Updates for Scylla, RabbitMQ, PostgreSQL, MongoDB and Elasticsearch : NewBits at Compose

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Welcome to NewsBits where you'll find the database, cloud and developer news from around the net for the week ending September 21st.

Here's those bits in full...

Database Bits

Scylla

The Scylla 2.3 open source release is now out. New to the release are CQL datetime functions such as timestamptodate and timestamptounixtimestamp and Cassandra 2.2 compatible JSON operations including SELECT JSON, INSERT JSON and toJson()/fromJson() functions. There's improved tooling including ways to identify large partitions, an updated Scyllatop and iotune and a rewrite of all scripts that were in Bash to Python.

Still in the "Experimental" section are Materialized Views and Secondary Indexes. The former is catagorized in 2.3 as "feature-compatible with Cassandra 3.0, but is not considered production ready". Those features are now pencilled in to be production ready in Scylla 3.0.

RabbitMQ

RabbitMQ 3.7.8 has been released. This release focuses on improving compatibility with the Erlang/OTP 21 platform, introduced in RabbitMQ 3.7, and with fixing a range of bugs. Its very much a maintenance release; dive into the release notes for a full rundown of the changes.

PostgreSQL

PostgreSQL 11 Beta 4 is probably the last beta before the PostgreSQL 11 release candidates arrive. The Beta 4 announcement notes that one particular feature, the JIT compiler for queries, has now been switched off by default. The rest of the changes in the beta are predominantly fixes to stored procedures, parallelized index creation, reindexing, memory leaks in XMLTABLE and in supporting libraries and tools. If you're interested in the details, check out the PostgreSQL 11 Open Items page where the issues to release are tracked.

In other PostgreSQL 11 related news, PostGIS 2.5rc2 was released. PostGIS 2.5 for PostgreSQL 11 will include SP-Gist 2d and 3d support for space partitioned indexes, a feature introduced since the PostGIS 2.5 alpha which should allow for efficient indexing by location. More details of all the changes in the NEWS file.

MongoDB

There's been a minor release of MongoDB - 3.6.8 has been released with a number of fixes for the older MongoDB 3.6 branch. The majority of the changes affect sharding according to the changelog.

Elasticsearch

There's an Elasticsearch 6.4.1 update out. This fixes a bug in all versions which seems to have emerged in 6.4 where shards which rolled over couldn't be restarted. Details are on the Elasticsearch 6.4.0 release notes.

An additional caching issue for X-Pack security came up in the default non-open-source distribution of Elasticsearch. For Elasticsearch 5 user's there's also a small bump release, 5.6.12 with a singular bug fix.

Cloud Bits

Linkerd

Linkerd has been a service mesh for a number of platforms, including Kubernetes service. Now, the developers have announced that Linkerd 2.0 is generally available. What's new in 2.0 is two things. One is a huge rewrite in modern languages; Linkerd's proxies are now written in Rust to be small and fast (10MB RSS and sub-ms latency), while Linkerd's control plane is written in Go. The other thing is a change in philosophy. Rather than having to do the "big bang" of meshing all services at once, Linkerd 2.0 can be introduced as a "service sidecar" to one or two services to manage, diagnose and debug them, then grow out into a mesh organically. The sidecar can give dashboards of service success, latency and throughput, map dependencies and give live request views. Linkerd 2.0 is also focussed on Kubernetes, unlike the previous Linkerd 1.x. If you want a more in depth feel for Linkerd 2.0, check out this Hands on article and there's also this comparison with other meshes.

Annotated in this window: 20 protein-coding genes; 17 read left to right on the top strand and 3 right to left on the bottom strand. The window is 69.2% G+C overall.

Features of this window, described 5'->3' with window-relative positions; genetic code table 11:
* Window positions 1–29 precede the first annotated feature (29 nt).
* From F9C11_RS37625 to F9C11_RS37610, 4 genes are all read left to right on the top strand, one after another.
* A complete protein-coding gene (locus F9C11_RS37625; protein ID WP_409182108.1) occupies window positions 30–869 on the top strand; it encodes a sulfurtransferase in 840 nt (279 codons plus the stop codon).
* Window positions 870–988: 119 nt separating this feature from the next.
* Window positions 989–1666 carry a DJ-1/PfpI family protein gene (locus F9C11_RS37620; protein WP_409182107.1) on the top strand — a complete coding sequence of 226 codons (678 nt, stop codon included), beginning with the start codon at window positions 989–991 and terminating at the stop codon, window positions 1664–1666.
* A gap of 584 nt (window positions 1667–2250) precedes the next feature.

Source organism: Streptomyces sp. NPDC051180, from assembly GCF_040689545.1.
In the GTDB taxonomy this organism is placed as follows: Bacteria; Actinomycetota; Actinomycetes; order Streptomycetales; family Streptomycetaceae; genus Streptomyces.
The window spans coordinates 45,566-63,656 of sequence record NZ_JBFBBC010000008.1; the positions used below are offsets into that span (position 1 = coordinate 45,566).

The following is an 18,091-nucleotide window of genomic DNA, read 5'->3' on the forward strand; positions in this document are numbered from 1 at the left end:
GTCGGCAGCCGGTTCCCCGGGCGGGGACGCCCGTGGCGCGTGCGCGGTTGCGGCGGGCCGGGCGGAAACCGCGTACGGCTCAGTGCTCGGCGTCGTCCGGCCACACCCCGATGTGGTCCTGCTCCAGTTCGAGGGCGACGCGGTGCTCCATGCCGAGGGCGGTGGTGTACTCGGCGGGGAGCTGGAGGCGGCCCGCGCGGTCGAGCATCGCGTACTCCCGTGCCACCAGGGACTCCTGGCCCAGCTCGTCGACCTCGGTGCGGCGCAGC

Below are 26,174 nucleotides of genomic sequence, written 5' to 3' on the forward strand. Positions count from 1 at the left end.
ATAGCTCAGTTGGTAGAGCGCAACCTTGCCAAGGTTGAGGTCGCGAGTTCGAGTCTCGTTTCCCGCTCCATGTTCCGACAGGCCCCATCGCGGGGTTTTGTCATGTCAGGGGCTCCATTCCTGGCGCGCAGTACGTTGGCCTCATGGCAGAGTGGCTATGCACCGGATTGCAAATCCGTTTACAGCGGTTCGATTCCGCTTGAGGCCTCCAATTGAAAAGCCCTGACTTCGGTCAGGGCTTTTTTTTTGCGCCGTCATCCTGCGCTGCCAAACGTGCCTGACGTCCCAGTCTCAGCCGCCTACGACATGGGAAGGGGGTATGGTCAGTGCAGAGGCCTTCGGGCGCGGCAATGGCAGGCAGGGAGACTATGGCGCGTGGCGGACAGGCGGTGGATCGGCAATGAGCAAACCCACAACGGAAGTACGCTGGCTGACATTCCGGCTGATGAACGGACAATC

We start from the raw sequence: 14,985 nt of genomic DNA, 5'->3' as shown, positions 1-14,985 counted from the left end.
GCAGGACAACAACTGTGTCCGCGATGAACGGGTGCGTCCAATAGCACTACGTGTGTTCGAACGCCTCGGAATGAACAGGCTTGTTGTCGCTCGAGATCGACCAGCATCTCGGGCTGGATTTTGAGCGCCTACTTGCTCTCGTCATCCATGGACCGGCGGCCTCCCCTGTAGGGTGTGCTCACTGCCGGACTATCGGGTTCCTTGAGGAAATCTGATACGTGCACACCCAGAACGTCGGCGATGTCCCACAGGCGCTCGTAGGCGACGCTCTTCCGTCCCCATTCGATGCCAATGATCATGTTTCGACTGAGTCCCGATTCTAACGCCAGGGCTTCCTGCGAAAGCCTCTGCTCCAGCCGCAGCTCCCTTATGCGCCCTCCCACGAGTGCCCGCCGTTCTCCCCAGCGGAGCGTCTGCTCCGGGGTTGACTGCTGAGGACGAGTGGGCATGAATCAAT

Developer Bits

Node.JS

And another Node.js 10 release lands. In 10.11.0, the changes are small - you can now get file types when you read a directory - while most of the changes are in docs, build and test. In October, Node 10 will become the new Node LTS release and so the lack of big changes is not a surprise.

Electron

Electron has brought web applications to the desktop. Whether thats a good or bad thing is open for discussion, but it has brought cross platform desktop support of Atom, Slack, VS Code, Discord, Wordpress and other applications. Now, Electron 3.0 has arrived. The update brings Chromium 66, Node 10.2, and V8 6.6 to the desktop enabler. There's also a selection of new features - for example, a way to tell if the app is running in development or production and a way to tell when Electron has initialized - and many bug fixes and enhancements. The interesting part of this Electron release is that the feedback program looped in all the major users as part of a process with a more defined "stable release" criteria. It'll be interesting to see how that works out in the coming months.

And finally...

Take the classic Moon Lander game and add fluid dynamics and you get Interplanetary Postal Service, a 13K JavaScript game which adds in fluid winds to one of the oldest challenges in computing, after naming. And out by one errors.

NewsBits. News in bits, every Friday at Compose.

Dj Walker-Morgan
Dj Walker-Morgan is Compose's resident Content Curator, and has been both a developer and writer since Apples came in II flavors and Commodores had Pets. Love this article? Head over to Dj Walker-Morgan’s author page to keep reading.

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